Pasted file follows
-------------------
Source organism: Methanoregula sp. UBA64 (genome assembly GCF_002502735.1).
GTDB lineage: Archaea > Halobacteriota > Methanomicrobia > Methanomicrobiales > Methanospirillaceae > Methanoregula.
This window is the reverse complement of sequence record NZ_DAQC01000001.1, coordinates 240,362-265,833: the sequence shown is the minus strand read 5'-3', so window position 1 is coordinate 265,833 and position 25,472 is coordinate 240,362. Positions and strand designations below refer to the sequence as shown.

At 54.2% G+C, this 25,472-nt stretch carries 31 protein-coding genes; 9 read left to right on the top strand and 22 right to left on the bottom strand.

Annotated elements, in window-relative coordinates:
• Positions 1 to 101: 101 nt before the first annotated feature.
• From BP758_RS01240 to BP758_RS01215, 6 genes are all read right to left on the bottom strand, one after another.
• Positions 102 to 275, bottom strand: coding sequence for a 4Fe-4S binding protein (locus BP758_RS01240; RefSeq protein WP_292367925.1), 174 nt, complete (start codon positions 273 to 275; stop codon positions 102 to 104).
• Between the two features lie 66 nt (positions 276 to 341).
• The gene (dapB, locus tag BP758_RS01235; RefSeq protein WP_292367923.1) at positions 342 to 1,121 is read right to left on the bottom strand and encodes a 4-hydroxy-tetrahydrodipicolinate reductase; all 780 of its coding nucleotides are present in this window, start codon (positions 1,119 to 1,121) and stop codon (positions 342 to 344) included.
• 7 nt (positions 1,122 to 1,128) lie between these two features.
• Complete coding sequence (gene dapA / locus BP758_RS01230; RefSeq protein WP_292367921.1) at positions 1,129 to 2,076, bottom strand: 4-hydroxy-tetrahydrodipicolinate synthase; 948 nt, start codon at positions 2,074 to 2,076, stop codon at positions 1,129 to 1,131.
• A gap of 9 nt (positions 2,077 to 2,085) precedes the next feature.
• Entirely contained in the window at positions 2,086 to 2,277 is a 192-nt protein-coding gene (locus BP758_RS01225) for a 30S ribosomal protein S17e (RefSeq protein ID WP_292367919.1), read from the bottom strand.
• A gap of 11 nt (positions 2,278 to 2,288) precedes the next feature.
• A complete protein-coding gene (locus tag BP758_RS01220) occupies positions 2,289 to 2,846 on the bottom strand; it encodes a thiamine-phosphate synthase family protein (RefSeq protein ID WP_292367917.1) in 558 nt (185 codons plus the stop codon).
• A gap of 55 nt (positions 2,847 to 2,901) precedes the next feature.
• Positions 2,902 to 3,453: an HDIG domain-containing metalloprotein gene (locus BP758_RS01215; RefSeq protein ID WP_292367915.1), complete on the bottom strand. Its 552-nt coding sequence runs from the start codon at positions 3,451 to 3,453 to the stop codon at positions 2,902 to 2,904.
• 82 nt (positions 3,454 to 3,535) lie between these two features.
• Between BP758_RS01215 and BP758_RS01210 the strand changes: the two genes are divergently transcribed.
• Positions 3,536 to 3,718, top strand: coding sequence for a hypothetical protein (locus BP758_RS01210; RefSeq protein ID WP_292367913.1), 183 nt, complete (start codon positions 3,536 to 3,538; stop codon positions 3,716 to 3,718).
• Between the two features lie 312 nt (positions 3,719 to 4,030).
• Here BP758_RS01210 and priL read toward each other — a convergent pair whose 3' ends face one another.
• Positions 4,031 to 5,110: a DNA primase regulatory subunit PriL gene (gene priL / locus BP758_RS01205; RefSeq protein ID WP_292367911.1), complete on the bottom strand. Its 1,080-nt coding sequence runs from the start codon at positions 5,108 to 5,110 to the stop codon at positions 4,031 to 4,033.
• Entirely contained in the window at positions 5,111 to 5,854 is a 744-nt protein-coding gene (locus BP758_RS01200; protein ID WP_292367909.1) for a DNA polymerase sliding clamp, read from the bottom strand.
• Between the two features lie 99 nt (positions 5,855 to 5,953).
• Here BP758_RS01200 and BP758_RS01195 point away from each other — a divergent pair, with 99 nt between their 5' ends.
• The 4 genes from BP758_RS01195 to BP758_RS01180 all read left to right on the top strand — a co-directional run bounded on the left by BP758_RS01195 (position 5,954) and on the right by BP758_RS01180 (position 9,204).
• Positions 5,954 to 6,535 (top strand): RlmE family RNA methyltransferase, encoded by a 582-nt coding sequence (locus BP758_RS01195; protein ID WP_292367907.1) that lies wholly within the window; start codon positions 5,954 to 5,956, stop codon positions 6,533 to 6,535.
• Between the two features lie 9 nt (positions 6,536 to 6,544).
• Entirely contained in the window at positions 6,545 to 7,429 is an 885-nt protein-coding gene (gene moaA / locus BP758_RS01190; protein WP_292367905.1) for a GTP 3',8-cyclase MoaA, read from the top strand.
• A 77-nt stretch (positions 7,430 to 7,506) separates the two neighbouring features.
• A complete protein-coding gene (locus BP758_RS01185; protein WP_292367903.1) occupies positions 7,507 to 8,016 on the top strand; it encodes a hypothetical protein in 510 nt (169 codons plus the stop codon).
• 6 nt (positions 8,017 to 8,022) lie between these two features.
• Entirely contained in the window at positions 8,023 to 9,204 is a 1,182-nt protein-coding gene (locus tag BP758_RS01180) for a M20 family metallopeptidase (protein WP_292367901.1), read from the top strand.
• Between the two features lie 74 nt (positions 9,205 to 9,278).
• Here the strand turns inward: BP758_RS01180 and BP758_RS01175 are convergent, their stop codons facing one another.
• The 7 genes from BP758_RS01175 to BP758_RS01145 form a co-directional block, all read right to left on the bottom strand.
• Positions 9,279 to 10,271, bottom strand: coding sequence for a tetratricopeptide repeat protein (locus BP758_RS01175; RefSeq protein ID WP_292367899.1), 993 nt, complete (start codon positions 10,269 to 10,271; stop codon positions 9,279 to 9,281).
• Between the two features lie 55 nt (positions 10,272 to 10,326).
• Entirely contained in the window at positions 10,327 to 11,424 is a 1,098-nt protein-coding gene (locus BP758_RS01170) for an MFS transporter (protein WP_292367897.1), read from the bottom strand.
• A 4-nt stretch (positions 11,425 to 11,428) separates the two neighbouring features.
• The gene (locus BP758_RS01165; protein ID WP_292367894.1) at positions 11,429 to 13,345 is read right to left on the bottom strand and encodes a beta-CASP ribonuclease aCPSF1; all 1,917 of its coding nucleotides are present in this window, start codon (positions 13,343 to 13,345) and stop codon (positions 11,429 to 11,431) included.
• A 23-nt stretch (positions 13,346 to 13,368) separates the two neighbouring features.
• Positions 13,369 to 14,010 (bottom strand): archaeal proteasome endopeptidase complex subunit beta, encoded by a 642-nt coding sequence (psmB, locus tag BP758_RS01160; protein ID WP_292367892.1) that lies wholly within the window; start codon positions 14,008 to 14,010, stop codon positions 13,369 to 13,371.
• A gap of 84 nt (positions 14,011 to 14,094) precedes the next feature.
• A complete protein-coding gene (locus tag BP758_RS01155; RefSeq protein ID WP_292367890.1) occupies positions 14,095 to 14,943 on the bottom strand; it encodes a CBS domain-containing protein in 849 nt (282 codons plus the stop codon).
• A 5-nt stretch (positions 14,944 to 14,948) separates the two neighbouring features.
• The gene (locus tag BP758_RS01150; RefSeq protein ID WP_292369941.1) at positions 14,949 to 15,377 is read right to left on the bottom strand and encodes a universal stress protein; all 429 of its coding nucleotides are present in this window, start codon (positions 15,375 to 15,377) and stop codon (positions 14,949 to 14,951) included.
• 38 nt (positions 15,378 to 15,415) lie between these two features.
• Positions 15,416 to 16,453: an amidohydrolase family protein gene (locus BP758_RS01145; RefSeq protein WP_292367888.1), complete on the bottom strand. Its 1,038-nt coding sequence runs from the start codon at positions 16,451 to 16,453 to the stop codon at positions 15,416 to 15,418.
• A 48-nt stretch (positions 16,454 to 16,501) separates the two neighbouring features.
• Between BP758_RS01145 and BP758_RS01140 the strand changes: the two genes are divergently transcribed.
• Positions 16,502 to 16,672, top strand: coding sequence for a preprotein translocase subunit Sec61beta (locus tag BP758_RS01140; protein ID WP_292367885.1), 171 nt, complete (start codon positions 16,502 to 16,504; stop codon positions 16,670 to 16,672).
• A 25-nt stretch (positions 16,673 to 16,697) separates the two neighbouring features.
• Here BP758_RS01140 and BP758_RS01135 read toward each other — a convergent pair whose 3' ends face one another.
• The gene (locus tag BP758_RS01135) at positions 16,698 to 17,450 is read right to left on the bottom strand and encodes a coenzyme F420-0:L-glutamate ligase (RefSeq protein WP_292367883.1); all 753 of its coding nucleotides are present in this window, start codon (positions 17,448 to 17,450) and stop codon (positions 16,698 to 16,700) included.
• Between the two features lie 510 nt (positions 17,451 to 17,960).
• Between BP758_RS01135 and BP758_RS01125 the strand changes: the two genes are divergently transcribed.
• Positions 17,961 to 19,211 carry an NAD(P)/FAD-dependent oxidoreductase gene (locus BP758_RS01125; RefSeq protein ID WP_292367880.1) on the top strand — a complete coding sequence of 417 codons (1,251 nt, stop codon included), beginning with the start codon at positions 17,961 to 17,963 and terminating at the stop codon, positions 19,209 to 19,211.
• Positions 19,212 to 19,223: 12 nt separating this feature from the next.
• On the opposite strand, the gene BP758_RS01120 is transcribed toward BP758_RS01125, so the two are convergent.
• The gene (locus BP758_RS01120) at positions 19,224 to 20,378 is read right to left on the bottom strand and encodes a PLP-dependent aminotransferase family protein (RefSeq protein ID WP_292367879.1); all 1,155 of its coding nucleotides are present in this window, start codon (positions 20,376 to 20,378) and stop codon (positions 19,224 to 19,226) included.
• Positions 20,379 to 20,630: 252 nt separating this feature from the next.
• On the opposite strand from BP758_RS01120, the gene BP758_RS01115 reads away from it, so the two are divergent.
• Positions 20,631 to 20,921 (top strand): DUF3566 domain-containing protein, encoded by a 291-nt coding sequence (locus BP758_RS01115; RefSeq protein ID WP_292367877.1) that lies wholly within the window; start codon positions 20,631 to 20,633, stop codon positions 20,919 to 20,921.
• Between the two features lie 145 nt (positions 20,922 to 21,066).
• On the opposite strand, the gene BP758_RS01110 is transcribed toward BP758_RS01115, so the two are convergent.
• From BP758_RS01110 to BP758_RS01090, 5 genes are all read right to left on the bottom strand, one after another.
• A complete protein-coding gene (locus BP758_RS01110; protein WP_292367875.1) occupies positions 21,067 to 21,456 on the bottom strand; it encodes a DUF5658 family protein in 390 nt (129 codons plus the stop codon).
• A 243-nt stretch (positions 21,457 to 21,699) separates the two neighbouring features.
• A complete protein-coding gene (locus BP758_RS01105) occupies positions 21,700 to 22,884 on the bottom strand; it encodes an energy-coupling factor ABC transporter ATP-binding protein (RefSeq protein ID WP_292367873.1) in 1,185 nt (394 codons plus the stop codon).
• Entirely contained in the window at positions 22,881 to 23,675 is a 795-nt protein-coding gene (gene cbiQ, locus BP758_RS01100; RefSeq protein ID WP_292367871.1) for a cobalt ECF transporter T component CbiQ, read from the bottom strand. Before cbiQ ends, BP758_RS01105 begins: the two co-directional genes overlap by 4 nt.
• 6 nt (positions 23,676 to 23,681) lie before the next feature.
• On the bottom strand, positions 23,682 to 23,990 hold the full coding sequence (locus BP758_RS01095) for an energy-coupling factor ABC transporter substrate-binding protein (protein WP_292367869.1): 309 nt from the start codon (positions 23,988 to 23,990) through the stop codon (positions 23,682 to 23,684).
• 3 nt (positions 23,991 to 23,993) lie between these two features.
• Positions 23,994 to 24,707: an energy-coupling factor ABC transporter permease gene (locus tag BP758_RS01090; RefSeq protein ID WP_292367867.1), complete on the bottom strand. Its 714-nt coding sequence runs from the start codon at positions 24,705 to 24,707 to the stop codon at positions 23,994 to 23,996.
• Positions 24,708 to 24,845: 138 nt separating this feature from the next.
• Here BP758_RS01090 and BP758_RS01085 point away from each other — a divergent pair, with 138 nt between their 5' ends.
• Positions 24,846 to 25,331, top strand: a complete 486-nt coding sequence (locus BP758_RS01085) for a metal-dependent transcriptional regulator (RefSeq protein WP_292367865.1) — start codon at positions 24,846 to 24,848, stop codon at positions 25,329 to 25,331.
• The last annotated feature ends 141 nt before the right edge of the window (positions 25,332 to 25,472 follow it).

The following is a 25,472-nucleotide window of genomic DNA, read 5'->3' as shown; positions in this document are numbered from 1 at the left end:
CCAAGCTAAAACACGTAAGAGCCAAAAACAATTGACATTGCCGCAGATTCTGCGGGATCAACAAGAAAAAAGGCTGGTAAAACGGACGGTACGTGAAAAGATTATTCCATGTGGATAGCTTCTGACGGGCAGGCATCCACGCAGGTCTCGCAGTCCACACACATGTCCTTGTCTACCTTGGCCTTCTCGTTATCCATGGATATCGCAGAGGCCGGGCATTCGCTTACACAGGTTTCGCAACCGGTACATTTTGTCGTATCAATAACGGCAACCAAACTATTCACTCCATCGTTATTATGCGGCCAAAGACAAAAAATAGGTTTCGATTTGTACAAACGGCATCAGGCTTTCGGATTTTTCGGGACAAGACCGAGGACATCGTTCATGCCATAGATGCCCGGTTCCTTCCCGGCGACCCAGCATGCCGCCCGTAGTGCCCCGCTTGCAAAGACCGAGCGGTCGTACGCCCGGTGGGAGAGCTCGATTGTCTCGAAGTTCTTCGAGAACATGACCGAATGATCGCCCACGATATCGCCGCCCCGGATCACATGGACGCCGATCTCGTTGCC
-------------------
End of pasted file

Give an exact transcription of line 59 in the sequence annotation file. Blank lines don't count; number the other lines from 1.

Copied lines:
• Between BP758_RS01135 and BP758_RS01125 the strand changes: the two genes are divergently transcribed.